Gershom’s meditation on how tribal conflicts impinged on his family trip to Crete reminded me of Georgios, one of my college roommates.
Duke University had put me in the most boring dorm on campus at the beginning of freshman year, back in 1974. During my first semester, I made some friends in a dorm called Maxwell House, where the social and intellectual life was livelier. I waited around for a space to open up there–the only way I could get in was for someone there to request me as a roommate. At the beginning of the second semester–January 1975–the opportunity came. The obliging Maxwell Houser was Georgios, a Greek Cypriot from Famagusta. Georgios’s family had become refugees the previous summer when the Turks invaded, in response to a clumsy attempt by the junta that ruled Greece to annex the island.
Until that January, Georgios had shared his room with his best friend–Ali, a Turkish exchange student. I supposed that the roommates had broken up over tribal grievances.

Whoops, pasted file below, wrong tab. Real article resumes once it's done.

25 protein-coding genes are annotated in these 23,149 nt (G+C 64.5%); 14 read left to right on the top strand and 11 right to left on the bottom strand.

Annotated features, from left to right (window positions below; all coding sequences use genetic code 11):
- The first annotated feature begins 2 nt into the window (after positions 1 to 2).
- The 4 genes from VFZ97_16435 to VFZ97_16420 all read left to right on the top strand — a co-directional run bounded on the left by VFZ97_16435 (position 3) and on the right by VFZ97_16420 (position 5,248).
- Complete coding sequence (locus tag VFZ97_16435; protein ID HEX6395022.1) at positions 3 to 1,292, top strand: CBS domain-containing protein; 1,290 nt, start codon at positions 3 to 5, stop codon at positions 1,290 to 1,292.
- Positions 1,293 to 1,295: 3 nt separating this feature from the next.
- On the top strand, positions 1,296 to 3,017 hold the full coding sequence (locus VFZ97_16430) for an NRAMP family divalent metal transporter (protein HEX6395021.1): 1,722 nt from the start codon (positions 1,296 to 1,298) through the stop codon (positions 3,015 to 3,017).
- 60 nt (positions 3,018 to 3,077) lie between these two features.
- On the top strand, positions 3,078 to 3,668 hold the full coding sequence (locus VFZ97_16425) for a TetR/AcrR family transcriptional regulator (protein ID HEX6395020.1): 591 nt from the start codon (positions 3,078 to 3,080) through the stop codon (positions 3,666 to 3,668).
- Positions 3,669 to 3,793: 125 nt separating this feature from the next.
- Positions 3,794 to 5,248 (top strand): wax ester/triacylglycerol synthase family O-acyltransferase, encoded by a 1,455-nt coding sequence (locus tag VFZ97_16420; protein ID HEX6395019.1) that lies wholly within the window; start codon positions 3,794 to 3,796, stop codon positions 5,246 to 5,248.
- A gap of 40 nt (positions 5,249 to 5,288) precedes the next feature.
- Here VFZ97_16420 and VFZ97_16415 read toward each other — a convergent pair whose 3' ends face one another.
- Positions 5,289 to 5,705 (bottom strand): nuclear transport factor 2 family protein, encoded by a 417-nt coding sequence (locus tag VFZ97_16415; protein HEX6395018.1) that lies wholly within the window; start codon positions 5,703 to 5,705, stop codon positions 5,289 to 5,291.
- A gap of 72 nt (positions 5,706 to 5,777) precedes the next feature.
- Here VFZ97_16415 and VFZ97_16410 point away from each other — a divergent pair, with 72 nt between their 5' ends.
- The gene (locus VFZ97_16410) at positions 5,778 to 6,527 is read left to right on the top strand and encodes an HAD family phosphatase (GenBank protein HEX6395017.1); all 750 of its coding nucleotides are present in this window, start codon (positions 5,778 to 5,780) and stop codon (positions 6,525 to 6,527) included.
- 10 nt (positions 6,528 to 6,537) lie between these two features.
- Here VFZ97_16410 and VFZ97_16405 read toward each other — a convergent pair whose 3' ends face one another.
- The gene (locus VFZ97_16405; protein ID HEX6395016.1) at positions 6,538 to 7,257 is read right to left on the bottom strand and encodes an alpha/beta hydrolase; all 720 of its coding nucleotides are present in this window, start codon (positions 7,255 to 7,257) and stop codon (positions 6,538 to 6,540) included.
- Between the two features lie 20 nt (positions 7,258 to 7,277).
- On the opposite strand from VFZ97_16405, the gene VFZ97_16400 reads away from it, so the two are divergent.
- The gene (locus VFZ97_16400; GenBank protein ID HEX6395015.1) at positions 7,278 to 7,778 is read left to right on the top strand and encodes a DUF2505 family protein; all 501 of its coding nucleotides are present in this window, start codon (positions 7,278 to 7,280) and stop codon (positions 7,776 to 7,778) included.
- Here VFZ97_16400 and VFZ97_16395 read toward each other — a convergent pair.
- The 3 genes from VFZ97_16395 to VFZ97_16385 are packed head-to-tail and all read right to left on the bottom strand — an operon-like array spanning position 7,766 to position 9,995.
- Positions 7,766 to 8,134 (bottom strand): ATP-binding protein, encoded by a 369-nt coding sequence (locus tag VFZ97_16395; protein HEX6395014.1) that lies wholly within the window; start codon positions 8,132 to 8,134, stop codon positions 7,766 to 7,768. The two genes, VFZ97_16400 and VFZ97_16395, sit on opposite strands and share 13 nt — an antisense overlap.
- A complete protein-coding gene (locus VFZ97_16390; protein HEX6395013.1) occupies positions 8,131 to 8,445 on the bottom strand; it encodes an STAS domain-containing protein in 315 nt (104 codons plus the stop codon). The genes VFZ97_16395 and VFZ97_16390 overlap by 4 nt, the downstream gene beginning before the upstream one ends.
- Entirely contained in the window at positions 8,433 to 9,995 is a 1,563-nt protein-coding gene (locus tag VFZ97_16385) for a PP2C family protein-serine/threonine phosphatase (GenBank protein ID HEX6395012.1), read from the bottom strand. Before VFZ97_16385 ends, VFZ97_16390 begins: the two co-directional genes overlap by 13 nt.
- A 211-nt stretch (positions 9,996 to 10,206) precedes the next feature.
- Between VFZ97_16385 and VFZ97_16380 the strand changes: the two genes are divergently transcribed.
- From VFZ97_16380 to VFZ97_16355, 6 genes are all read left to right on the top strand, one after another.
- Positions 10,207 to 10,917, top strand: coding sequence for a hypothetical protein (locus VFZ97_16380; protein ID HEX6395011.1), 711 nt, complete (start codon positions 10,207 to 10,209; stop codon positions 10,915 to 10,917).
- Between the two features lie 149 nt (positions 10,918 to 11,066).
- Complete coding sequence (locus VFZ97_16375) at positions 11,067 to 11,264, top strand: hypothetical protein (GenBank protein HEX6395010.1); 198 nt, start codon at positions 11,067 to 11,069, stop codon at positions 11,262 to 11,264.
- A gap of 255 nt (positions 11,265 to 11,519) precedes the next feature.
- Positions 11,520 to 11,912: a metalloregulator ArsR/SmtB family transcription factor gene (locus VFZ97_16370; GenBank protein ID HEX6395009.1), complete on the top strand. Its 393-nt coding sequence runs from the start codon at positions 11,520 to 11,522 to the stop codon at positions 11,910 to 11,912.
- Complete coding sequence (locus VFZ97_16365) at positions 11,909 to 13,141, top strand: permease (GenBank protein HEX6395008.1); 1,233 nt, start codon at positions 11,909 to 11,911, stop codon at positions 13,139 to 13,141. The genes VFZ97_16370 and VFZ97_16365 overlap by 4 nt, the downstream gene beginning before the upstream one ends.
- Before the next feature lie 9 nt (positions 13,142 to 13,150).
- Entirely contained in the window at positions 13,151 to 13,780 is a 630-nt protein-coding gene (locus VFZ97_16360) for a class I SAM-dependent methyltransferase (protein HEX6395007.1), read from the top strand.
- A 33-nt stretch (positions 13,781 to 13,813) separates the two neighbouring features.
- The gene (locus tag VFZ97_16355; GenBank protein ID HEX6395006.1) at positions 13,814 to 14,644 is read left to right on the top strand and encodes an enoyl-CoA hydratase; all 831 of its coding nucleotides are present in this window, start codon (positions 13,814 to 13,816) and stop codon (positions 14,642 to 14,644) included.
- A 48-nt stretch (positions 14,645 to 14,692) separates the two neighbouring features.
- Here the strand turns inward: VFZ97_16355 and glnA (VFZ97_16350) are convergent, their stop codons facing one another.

Georgios and I quickly settled into a comfortable arrangement. We didn’t hang out together much, but we were respectful of each other’s needs. Our oddly-shaped garret room gave us a modicum of semi-privacy in separate corners. I tolerated his smoking; he tolerated my attempts to get him to appreciate bagels and lox.
I quickly learned that he was both a fierce nationalist and a dedicated internationalist. He felt intensely the injustice that had been done to his family, and insisted that the Turkish army should withdraw immediately. But he was an officer at the university’s International House, planning activities to bring students from different countries together. His dedication to such togetherness extended to our room, which I occasionally barged into when Georgios was doing unity with an international woman.
One day Ali barged in. I expected fireworks. Georgios got up in delight and embraced his old friend. Cyprus remained divided. Georgios’s family remained refugees. Ali remained a Turk. But friends remained friends.